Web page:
A newfound black hole in the Milky Way is weirdly heavy


A heavyweight black hole in our galaxy has some explaining
to do.

With a mass of about 68 suns, it is far heftier than other stellar-mass black holes (those with masses below about 100 suns) in and around the Milky Way, scientists say. That’s not just a record, it’s also a conundrum. According to theory, black holes in our galaxy that form from the explosive deaths of massive stars — as this one likely did — shouldn’t be heavier than about 25 suns.

The black hole is locked in orbit with a young blue star dubbed LB-1, which sits about 13,800 light-years away in the constellation Gemini, researchers found. Combing through data from the LAMOST telescope in China, Jifeng Liu, an astrophysicist at the Chinese Academy of Sciences in Beijing, and colleagues noticed that LB-1 repeatedly moves toward and away from Earth with great speed — a sign that the star orbits something massive.

With additional observations from telescopes in Hawaii and the Canary Islands, the team mapped
out the orbit and deduced that the star gets whipped around by a dark mass
roughly 68 times as massive as the sun. Only a black hole fits
that description
, the team reports November 27 in Nature.

“I never thought in my wildest dreams you could form a black
hole this big [in the Milky Way],” says Michael Zevin, an astrophysicist at
Northwestern University in Evanston, Ill. “If the observations pan out to be
correct, this is really going to have people scratching their heads.”

This black hole is not the heftiest in the Milky Way. That
title goes to the behemoth in the center of the galaxy, a supermassive black
hole in a class all its own with a mass of over 4 million suns. The mass of
LB-1’s black hole is, however, on par with some
of the black holes discovered recently by gravitational wave detectors
which sense ripples in spacetime from (among other things) merging pairs of
black holes (SN: 2/17/16). 

But those black holes formed in far-off galaxies, probably in
environments with a relative dearth of elements heavier than helium. The star
LB-1 has a richer inventory of those elements, and presumably the star that
formed its partner black hole had a similar stock. Stars with a greater
abundance of heavy elements lose more of their mass to stellar winds, as those
elements present a larger target to the radiation that drives those winds. Massive
stars that form black holes also eject a lot of their mass during the supernova
explosions that end their lives.

“These two processes make very small black holes even out of
very massive stars,” Liu says. But the black hole near LB-1 apparently didn’t
get that memo.

To make a black hole of 68 solar masses requires a reduction
in the mass lost to stellar winds by a factor of five, Liu says. “We don’t know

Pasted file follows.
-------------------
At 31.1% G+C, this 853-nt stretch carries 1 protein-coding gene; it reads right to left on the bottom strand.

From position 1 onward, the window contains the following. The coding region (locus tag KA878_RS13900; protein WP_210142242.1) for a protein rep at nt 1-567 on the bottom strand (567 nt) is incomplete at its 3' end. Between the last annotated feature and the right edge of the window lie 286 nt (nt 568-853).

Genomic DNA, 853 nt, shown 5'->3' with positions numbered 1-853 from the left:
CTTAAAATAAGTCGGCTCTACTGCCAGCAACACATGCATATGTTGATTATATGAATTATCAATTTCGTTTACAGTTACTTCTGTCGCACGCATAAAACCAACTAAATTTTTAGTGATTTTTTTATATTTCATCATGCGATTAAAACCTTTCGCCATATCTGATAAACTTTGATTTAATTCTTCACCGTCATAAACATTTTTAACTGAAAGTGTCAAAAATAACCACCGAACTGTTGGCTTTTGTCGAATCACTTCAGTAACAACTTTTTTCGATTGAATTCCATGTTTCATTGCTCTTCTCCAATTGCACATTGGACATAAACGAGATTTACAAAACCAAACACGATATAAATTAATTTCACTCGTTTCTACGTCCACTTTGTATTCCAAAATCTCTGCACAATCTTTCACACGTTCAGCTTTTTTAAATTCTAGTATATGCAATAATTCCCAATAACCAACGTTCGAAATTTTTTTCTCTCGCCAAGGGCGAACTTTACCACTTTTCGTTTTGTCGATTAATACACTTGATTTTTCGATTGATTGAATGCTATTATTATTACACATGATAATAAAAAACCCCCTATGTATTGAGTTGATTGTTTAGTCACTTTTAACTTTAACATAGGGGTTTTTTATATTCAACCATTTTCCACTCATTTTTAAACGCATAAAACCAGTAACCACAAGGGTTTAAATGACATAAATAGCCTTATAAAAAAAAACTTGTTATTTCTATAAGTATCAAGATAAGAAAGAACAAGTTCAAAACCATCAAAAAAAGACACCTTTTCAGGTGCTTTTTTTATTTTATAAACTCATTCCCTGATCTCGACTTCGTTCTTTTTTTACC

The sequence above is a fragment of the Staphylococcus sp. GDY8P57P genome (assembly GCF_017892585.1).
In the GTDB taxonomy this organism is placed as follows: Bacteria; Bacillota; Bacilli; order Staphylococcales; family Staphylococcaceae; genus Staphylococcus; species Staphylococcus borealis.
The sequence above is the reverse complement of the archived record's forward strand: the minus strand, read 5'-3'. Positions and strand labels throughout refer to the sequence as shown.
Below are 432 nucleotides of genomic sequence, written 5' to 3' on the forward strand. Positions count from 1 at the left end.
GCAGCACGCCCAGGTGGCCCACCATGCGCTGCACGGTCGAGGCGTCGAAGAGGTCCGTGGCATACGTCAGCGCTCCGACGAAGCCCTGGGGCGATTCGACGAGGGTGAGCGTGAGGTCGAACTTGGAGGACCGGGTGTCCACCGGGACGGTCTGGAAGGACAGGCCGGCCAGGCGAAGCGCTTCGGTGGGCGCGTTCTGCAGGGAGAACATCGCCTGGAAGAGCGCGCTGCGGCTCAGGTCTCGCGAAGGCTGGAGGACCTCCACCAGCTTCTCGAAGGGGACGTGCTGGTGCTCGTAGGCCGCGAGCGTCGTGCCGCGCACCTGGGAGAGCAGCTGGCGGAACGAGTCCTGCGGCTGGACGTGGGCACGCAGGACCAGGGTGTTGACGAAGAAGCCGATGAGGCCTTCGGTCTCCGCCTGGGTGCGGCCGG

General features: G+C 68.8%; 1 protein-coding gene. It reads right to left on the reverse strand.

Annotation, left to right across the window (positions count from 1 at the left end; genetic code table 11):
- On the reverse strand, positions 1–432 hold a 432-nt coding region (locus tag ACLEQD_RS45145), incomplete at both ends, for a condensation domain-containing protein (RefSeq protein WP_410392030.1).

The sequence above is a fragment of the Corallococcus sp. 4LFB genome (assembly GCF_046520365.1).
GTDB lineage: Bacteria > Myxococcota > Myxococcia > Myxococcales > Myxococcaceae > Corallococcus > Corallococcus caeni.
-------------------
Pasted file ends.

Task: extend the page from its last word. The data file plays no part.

whether this is possible theoretically.”

Alternatively, the black hole might have emerged from a
failed supernova, an attempted stellar explosion that doesn’t have quite enough
energy to hurl the star’s guts into space, leaving the gas to fall back into
the black hole.

The team also wonders if the black hole is the work of two
stars. The scenario is speculative, Liu says, and “the odds are slim.” But in
this story, LB-1 once orbited a snuggled-up pair of heftier stars that died and
left behind two cores that merged into one black hole.

It’s also possible that what appears to be a single
68-solar-mass black hole is actually two lighter black holes locked in a tight
embrace. Such a pair would periodically nudge LB-1, giving it a subtle rocking
motion that Liu and colleagues are searching for with other telescopes.  

Before getting caught up in potential origin stories, the observations need to be double-checked, Zevin cautions. “I wouldn’t put money down that it’s a definitive detection yet,” he says.

The one catch, which the researchers do note, is that the
calculated mass of the black hole depends on getting the distance to LB-1
correct. Their derived distance of 13,800 light-years — based on the star’s
apparent brightness and calculations of its intrinsic luminosity — is about twice
as far as the distance to the star determined by the Gaia satellite, a
multiyear mission to
create a precise 3-D map of over 1 billion stars in the Milky Way
). If the Gaia distance is correct, then the black hole might be only
10 times as massive as the sun. (If the star is closer, then it’s less luminous,
so less massive. That would mean that a lighter black hole is needed to explain
the speed at which the star is getting whipped around.)

That’s not necessarily a strike against the study. The
researchers note that a much lower luminosity for the star would be at odds
with its measured temperature. And if LB-1 is wobbling around a black hole,
that would throw off the accuracy of the Gaia data, says Zevin. “But it is an
important point that needs to be worked out.”

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